Antivirus loss the War more and more...

Discussion in 'other anti-virus software' started by testsoso, Aug 6, 2009.

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  1. testsoso

    testsoso Registered Member

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    Last edited by a moderator: Aug 6, 2009
  2. testsoso

    testsoso Registered Member

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    i hope the Avira's detection become strong again, against those chinese virus samples...
     
  3. tsec

    tsec Registered Member

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    Interesting and succinct.

    (Had a chuckle at the UN 419 :) )
     
  4. dawgg

    dawgg Registered Member

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    What has this got to do with Avira in particular? - as far as I see, its about the AV industry as a whole - correction, "major AV engines" only and there is no specific naming of any AVs.


    On the whole, IMO, this is why either, users need additional security features or AVs have the need to integrate additional security features in their products in order to protect users to stay on top of the game (protecting users, not only detecting) - HIPS; sandboxes etc.

    The onus is not only on AVs though, users need to learn to use these additional features effectively, as "automated" protection is usually less effective than "interactive" protection, and if an AV tries to make "automated" protection too tight - it may make it more effective against malware, but runs the risks of interfering with other software's installation, uninstallation and usability.

    IMO, forget Spam emails as a portal of infection/fraud (unless its phishing), they're mainly a nusence. People should know not to click on these (which also encourages spammers to spam).

    Also, IMO, infected/hacked/phishing websites, social engineering and vulnerabilities are the main area of concern with the emergence of future threats as they are deceiving and not blatantly malicious.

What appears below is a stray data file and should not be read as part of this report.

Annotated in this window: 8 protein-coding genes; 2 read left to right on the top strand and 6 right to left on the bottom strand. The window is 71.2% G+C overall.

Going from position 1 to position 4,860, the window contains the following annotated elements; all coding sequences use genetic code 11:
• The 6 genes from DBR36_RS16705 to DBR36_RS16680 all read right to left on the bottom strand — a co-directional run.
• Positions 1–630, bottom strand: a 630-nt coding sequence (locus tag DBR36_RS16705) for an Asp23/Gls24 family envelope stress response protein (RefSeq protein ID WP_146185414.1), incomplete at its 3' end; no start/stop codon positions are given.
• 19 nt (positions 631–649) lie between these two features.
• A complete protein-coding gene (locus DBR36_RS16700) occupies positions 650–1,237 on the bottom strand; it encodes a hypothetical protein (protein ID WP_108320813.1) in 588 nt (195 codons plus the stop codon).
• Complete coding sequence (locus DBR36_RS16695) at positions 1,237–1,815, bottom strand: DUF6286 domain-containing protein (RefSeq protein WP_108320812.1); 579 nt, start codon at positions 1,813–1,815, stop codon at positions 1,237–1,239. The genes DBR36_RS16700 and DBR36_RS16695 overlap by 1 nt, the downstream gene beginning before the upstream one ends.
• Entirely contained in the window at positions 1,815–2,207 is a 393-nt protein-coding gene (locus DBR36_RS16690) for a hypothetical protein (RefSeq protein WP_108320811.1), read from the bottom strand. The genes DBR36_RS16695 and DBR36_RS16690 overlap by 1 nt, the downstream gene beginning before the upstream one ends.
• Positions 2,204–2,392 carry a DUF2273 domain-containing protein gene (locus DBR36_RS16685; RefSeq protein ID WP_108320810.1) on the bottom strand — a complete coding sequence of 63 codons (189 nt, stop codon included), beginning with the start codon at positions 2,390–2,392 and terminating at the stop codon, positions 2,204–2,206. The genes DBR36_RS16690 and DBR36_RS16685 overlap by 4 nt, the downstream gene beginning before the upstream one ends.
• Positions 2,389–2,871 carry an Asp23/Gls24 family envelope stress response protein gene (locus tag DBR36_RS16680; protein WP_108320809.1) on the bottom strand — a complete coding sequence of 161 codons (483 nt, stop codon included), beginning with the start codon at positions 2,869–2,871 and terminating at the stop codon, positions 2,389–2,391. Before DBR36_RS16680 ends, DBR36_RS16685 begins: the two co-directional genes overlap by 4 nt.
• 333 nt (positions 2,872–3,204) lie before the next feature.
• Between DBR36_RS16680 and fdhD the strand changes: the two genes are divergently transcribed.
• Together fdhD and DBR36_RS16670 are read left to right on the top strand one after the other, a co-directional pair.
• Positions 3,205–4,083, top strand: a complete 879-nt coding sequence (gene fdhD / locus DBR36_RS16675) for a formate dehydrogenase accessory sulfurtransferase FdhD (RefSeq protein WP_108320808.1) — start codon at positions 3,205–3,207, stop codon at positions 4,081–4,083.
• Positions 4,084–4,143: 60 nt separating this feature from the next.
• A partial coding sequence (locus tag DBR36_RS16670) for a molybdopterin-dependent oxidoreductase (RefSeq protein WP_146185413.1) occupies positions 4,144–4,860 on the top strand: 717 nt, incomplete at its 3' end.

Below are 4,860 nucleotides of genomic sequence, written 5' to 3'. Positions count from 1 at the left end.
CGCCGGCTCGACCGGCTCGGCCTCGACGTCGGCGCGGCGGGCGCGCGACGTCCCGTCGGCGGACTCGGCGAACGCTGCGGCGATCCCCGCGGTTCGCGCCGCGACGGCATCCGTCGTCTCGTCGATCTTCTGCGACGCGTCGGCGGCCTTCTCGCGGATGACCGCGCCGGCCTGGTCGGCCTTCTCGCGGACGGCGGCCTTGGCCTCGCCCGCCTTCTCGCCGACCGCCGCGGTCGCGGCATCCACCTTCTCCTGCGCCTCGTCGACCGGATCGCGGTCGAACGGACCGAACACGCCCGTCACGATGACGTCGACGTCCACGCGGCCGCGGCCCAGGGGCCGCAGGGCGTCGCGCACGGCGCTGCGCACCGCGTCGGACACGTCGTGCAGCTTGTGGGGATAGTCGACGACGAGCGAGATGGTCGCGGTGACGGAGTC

5. OnSeeker

    OnSeeker Registered Member

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    I think that this discussion is relative to the antivirus you're using! I'm using for example BitDefender and it suits me well! I don't have problems with anything!

    Since I've installed it I think I won the war against malware :)

    I recommend it for those of you who are dissapointed by your security solutions!
     
  6. tipstir

    tipstir Registered Member

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  7. ronjor

    ronjor Global Moderator

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    The link was modified. If you enter the link in your browser by hand, the link works.
     
  8. tipstir

    tipstir Registered Member

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    Thanks..
     
  9. Stefan Kurtzhals

    Stefan Kurtzhals AV Expert

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    While the paper isn't entirely wrong, one should consider that the authoring company has an agenda... to sell it's own, of course "far superior" (tm) solution...
     
  10. dschrader

    dschrader AV Expert

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    The sky isn't falling

    I would like to see more specifics from the source - and they do have an ax to grind. They are trying to show their detection is better then other vendors. How did they test virus scanning? What was the methodology? What versions of products on what platforms?

    We haven't seen dramatic outbreaks of virus varients that we aren't detecting.
     
  11. bollity

    bollity Registered Member

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    sometimes i wish that those virus makers being judged and executed. they try to hurt people with no reason just make fun for their sick minds.
     
  12. Stefan Kurtzhals

    Stefan Kurtzhals AV Expert

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    But they have a very good reason! They make money, loads of money. The guy responsible for FakeXPA got caught, he made 50m $ or so. He got fined for 116k $ or something like this - and no jail time!
    Being criminal is really paying off these days. You just need to be a BIG criminal. If you are just downloading MP3s, you are OF COURSE such an evil criminal that you need to be punished to the absolute maximum... o_O

    The name and adress of the W32/Virut virus author is known for about 2 years, he is constantly registering his new updating domains with his original name I think. Police does nothing. My understanding is that the police is not really interested in information - because the damage done to people by malware is too "low".


     
  13. andyman35

    andyman35 Registered Member

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    That relative pocket-change fine to that guy sums up what a low personal risk for huge financial gain is involved with the malware 'business'.

    Not long ago I read in the local paper of a robber that held up a building society with a banana wrapped in a brown paper bag,he got away with something like £3000 and when caught received a 3 year sentence!

    No wonder the smart criminals have turned to cyber crime,even if the authorities can be bothered to get them into a court of law the sentence will mean just the loss of a week's wages. o_O
     
  14. cqpreson

    cqpreson Registered Member